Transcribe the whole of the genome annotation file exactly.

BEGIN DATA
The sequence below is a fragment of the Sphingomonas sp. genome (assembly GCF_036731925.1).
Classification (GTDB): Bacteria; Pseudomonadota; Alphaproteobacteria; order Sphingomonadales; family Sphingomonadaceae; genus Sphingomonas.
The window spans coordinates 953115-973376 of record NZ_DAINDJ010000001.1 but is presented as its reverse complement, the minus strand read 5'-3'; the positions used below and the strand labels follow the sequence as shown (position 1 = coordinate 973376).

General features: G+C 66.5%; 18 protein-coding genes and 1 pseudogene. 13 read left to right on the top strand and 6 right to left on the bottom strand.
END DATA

The sequence below is a fragment of the Sphingomonas sp. genome (assembly GCF_036731925.1).
Classification (GTDB): Bacteria; Pseudomonadota; Alphaproteobacteria; order Sphingomonadales; family Sphingomonadaceae; genus Sphingomonas.
The window spans coordinates 953115-973376 of record NZ_DAINDJ010000001.1 but is presented as its reverse complement, the minus strand read 5'-3'; the positions used below and the strand labels follow the sequence as shown (position 1 = coordinate 973376).

General features: G+C 66.5%; 18 protein-coding genes and 1 pseudogene. 13 read left to right on the top strand and 6 right to left on the bottom strand.